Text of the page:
Jan. 30, 2024

Award-winning research explores collective knowledge of post-secondary Indigenous staff

Shawna Cunningham shines a light on contributions of Indigenous student service centre leaders from across Canada
Shawna Cunningham received the 2023 Council of Graduate Schools/ProQuest Distinguished Dissertation Award for her research. Photo courtesy of Shawna Cunningham
Shawna Cunningham received the 2023 Council of Graduate Schools/ProQuest Distinguished Dissertation Award for her research. Courtesy Shawna Cunningham

Since the mid-1970s, Indigenous student service centres have advanced decolonization and Indigenization efforts at higher education institutions across Canada. Despite these substantial contributions, the collective knowledge of the personnel within these units has largely been ignored. 

Through her doctoral dissertation at the Werklund School of Education, Acting Vice-Provost (Indigenous Engagement) Shawna Cunningham, EdD’23, is shedding light on the significance of the centres and the role the individuals leading and working within them play in creating cultural safe spaces for Indigenous Peoples in Canadian post-secondary institutions.  

To gain insight into this distinct community of practice, Dr. Cunningham wove together thematic elements of the shared experiences of nine current and former Indigenous leaders of Indigenous student services centres, saying, "The dedication, impact and perseverance of individuals within this distinct community of practice has left behind a legacy of, often overlooked, transformative milestones in the academy, paving the way for current and future efforts towards decolonization and Indigenization in support of institutional aspirations towards reconciliation.” 

Shared experiences

In 2000, Cunningham became director of what was then The Native Centre, now Writing Symbols Lodge, at the University of Calgary. As director, she engaged with a network of individuals in similar roles across Canada. The wisdom exchanged among this group inspired her to gather these narratives for her dissertation.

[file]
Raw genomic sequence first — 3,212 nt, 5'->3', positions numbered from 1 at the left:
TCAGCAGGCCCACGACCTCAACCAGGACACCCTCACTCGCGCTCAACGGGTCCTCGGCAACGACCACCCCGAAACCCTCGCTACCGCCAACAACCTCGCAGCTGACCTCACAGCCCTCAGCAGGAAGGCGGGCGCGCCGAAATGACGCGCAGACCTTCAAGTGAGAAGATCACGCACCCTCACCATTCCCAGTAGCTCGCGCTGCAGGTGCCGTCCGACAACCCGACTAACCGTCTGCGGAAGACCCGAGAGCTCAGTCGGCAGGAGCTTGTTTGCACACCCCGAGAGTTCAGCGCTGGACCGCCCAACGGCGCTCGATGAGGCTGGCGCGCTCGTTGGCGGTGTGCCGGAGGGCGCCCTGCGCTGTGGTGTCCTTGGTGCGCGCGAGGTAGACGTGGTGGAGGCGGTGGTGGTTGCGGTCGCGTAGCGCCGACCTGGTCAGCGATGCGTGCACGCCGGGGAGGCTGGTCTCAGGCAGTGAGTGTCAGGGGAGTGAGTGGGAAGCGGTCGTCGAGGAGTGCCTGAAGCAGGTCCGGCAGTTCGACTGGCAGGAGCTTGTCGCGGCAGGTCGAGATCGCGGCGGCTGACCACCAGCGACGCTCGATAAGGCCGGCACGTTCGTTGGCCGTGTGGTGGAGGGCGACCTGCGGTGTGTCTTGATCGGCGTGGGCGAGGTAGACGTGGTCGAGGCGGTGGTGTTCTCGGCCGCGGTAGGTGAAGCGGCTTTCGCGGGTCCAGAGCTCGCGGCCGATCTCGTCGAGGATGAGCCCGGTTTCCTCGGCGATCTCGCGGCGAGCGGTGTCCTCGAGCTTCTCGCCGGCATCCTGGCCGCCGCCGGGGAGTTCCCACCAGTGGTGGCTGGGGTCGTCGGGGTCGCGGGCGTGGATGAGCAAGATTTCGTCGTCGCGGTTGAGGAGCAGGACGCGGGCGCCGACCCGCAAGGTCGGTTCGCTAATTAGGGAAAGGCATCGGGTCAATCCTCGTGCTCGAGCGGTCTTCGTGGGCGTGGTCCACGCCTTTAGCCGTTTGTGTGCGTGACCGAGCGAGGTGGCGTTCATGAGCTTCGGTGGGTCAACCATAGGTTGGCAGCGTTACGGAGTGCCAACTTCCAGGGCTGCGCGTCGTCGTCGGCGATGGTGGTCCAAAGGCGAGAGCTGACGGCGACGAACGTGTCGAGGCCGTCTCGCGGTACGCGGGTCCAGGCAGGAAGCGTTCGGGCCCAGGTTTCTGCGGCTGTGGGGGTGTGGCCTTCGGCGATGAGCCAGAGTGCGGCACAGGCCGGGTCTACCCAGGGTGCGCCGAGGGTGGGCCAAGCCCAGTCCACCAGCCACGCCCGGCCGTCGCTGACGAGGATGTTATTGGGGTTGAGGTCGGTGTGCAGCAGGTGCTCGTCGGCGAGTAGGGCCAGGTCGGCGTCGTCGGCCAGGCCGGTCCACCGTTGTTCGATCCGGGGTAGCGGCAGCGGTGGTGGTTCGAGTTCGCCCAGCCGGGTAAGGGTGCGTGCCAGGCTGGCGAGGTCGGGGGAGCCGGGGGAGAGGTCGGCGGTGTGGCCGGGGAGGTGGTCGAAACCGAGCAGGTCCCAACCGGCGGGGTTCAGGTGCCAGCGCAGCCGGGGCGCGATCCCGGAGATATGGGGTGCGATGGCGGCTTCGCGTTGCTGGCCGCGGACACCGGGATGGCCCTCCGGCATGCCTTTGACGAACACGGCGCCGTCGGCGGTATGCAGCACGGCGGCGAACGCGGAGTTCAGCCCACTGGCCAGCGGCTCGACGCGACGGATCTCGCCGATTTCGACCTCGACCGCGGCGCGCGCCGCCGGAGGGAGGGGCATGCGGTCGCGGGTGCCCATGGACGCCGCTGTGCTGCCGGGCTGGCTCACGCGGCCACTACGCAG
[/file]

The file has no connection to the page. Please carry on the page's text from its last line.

Along with decolonization and reconciliation, the story circle participants offered insights into what it is like to oversee an ‘Indigenized’ space and advocate for meaningful inclusion of Indigenous people in post-secondary. Cunningham, who was born and raised in southern Alberta and has ancestral ties to Métis communities in St. Albert, Grouard, Lesser Slave Lake and Lac St. Anne, wove her family’s history and Métis heritage into the project through short vignettes and creative prose.

With storytellers coming from urban centres and smaller communities across the country, the diversity of experience and expressions of Indigeneity were considerable. While customs and languages differed, the participants were unified in their experiences of systemic oppression and marginalization within post-secondary; concerns that Indigenous students were not a priority for the institutions; and struggles with trauma, fatigue, and burnout. 

“I'm perpetually on the edge of burnout, or, I shouldn't say that: I am burnt out. I'm perpetually trying to claw my way out of burnout,” revealed one of the story participants.

Reconciliation fatigue